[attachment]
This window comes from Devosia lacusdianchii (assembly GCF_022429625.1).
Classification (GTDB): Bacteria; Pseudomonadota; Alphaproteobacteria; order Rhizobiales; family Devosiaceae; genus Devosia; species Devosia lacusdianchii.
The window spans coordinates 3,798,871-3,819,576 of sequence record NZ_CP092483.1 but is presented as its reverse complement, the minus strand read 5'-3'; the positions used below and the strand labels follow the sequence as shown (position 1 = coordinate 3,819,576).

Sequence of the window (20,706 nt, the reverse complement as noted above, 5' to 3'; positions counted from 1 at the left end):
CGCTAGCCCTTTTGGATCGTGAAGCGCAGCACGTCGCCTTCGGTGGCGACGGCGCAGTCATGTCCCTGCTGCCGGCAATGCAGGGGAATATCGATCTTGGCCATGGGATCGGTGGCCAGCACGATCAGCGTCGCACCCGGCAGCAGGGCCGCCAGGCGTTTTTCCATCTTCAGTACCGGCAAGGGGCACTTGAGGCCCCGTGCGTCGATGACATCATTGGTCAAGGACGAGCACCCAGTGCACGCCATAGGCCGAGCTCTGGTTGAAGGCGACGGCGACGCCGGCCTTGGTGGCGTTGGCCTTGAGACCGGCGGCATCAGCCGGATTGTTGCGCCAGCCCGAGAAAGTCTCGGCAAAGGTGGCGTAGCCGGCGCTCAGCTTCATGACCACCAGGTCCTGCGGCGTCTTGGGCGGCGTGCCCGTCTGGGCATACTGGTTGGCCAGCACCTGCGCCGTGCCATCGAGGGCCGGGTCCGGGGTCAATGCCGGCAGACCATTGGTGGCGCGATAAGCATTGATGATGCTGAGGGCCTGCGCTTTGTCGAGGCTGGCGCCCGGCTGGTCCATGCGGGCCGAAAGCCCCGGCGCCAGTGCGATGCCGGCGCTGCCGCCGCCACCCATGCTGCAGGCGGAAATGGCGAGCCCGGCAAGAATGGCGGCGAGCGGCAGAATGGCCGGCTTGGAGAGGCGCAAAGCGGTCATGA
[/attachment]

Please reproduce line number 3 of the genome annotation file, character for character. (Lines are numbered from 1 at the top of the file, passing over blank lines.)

The window spans coordinates 3,798,871-3,819,576 of sequence record NZ_CP092483.1 but is presented as its reverse complement, the minus strand read 5'-3'; the positions used below and the strand labels follow the sequence as shown (position 1 = coordinate 3,819,576).